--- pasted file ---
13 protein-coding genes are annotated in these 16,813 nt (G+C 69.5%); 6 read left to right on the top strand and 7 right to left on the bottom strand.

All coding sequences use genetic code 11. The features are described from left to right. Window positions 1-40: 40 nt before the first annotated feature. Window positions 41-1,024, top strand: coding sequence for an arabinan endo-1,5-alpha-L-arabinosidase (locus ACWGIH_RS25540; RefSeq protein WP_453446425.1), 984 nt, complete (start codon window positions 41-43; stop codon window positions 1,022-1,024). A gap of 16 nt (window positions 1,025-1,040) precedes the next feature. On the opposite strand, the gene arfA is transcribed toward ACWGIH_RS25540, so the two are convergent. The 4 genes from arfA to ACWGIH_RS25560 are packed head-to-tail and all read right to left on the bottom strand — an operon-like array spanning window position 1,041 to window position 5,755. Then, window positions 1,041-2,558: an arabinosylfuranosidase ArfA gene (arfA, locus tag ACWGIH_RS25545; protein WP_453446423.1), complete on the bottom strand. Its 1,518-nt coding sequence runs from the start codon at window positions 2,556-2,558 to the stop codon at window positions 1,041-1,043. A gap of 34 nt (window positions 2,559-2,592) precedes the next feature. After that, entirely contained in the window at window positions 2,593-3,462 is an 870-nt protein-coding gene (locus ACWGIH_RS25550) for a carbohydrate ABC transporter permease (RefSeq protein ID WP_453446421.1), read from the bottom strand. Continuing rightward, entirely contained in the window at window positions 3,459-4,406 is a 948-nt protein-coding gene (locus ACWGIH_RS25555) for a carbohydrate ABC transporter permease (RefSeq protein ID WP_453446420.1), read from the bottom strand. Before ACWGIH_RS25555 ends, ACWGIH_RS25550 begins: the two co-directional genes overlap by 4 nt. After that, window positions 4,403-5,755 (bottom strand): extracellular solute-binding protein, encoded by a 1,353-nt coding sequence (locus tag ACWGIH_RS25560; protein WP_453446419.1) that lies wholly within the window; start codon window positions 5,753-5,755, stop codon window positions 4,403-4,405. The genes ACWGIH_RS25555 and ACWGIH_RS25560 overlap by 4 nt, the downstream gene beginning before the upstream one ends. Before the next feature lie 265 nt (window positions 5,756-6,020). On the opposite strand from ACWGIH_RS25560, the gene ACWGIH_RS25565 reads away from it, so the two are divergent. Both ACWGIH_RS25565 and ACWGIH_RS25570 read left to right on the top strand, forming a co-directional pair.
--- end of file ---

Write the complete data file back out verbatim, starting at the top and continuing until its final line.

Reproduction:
13 protein-coding genes are annotated in these 16,813 nt (G+C 69.5%); 6 read left to right on the top strand and 7 right to left on the bottom strand.

All coding sequences use genetic code 11. The features are described from left to right. Window positions 1-40: 40 nt before the first annotated feature. Window positions 41-1,024, top strand: coding sequence for an arabinan endo-1,5-alpha-L-arabinosidase (locus ACWGIH_RS25540; RefSeq protein WP_453446425.1), 984 nt, complete (start codon window positions 41-43; stop codon window positions 1,022-1,024). A gap of 16 nt (window positions 1,025-1,040) precedes the next feature. On the opposite strand, the gene arfA is transcribed toward ACWGIH_RS25540, so the two are convergent. The 4 genes from arfA to ACWGIH_RS25560 are packed head-to-tail and all read right to left on the bottom strand — an operon-like array spanning window position 1,041 to window position 5,755. Then, window positions 1,041-2,558: an arabinosylfuranosidase ArfA gene (arfA, locus tag ACWGIH_RS25545; protein WP_453446423.1), complete on the bottom strand. Its 1,518-nt coding sequence runs from the start codon at window positions 2,556-2,558 to the stop codon at window positions 1,041-1,043. A gap of 34 nt (window positions 2,559-2,592) precedes the next feature. After that, entirely contained in the window at window positions 2,593-3,462 is an 870-nt protein-coding gene (locus ACWGIH_RS25550) for a carbohydrate ABC transporter permease (RefSeq protein ID WP_453446421.1), read from the bottom strand. Continuing rightward, entirely contained in the window at window positions 3,459-4,406 is a 948-nt protein-coding gene (locus ACWGIH_RS25555) for a carbohydrate ABC transporter permease (RefSeq protein ID WP_453446420.1), read from the bottom strand. Before ACWGIH_RS25555 ends, ACWGIH_RS25550 begins: the two co-directional genes overlap by 4 nt. After that, window positions 4,403-5,755 (bottom strand): extracellular solute-binding protein, encoded by a 1,353-nt coding sequence (locus tag ACWGIH_RS25560; protein WP_453446419.1) that lies wholly within the window; start codon window positions 5,753-5,755, stop codon window positions 4,403-4,405. The genes ACWGIH_RS25555 and ACWGIH_RS25560 overlap by 4 nt, the downstream gene beginning before the upstream one ends. Before the next feature lie 265 nt (window positions 5,756-6,020). On the opposite strand from ACWGIH_RS25560, the gene ACWGIH_RS25565 reads away from it, so the two are divergent. Both ACWGIH_RS25565 and ACWGIH_RS25570 read left to right on the top strand, forming a co-directional pair.